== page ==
Self-employed worker or salaried employee? Getting it wrong can be costly

September 22, 2013 - by: Myriam Robichaud 0 COMMENTS

By Myriam Robichaud

You’re about to hire an employee. But he has his own business and wants to be an independent contractor. That way, he’ll pay less tax. And it’s easy for you too — you will just have to pay his invoices and won’t have to include him in your employee headcount.

But wait. There can be significant consequences from incorrectly characterizing an employee as an independent contractor. Not only can the individual, at the end of the relationship, claim he was really an employee and entitled to significant severance benefits, the tax authorities can also come knocking, as was the case recently in Quebec. read more…

Contracting out union work – comparing cases

September 15, 2013 - by: Brian Smeenk 0 COMMENTS

By Brian P. Smeenk

An interesting series of recent labor tribunal decisions provides lessons about the application of contracting out clauses in union agreements. These cases demonstrate how virtually the same collective agreement requirements can be handled quite differently, with dramatically different outcomes. They also demonstrate that contracting out bargaining unit work in the face of collective agreement restrictions needs to be done in a carefully considered and planned manner. read more…

Employee convicted of criminal negligence

September 08, 2013 - by: Antonio Di Domenico 0 COMMENTS

By Antonio Di Domenico

On March 22, 2006, B.C. Ferries’ vessel the Queen of the North missed a scheduled turn causing it to run aground and sink off the northern tip of Vancouver Island. Fifty-seven passengers and 42 crew members abandoned ship before it sank. Two passengers were never found and were declared dead.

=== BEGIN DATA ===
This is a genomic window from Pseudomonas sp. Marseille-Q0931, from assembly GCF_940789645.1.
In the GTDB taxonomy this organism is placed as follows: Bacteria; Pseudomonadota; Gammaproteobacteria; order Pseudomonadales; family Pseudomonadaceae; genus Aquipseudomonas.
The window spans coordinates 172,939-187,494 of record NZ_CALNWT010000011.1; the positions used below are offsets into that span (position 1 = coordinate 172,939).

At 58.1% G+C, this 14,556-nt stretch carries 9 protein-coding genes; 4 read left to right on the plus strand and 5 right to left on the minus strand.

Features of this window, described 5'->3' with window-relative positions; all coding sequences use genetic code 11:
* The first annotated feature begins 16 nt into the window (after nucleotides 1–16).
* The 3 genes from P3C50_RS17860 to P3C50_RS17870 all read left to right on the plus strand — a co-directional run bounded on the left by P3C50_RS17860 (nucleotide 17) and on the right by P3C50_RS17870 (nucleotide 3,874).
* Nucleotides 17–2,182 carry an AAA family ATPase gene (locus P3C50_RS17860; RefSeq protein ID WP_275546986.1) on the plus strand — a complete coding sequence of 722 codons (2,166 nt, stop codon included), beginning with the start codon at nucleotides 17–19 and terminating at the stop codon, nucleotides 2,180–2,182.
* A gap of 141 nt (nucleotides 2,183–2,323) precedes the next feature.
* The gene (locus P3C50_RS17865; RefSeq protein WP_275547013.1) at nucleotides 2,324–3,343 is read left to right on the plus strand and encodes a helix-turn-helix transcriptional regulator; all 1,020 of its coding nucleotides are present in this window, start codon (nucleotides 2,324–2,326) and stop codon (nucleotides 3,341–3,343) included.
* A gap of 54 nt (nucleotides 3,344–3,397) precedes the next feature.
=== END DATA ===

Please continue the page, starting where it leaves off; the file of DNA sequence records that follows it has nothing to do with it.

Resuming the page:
On May 13, 2013, seven years later, Karl Lilgert, the Queen of the North’s navigation officer, was convicted of two counts of criminal negligence following a four-month jury trial. read more…

Until death do us part: Attempts to reduce retiree benefits fail—for now

September 01, 2013 - by: Northern Exposure 0 COMMENTS

By Ralph Nero, Ross Gascho, and Keri Bennett

As in the United States, some Canadian employers have attempted to eliminate or reduce post-retirement benefits in order to address escalating costs. In two recent cases, Canadian employers were found to be not entitled to reduce post-retirement health and life insurance benefits. Courts in both Ontario and British Columbia have recently ruled that, under the respective plans before them, the employer’s “reservation of rights” (ROR) to make such changes was not sufficiently clear and unambiguous. read more…

No more human rights forum shopping?

August 25, 2013 - by: Lindsey Taylor 0 COMMENTS

By Lindsey Taylor

A few weeks ago, we reported on the recent decision in Baker v. Navistar Canada Inc., which confirmed that unionized employees aren’t able to bring employment claims to court. Rather, these claims must be brought within the framework of the special legal relationship between the union and the employer, either by way of a grievance or a complaint to the respective Labour Relations Board if there are grounds to do so.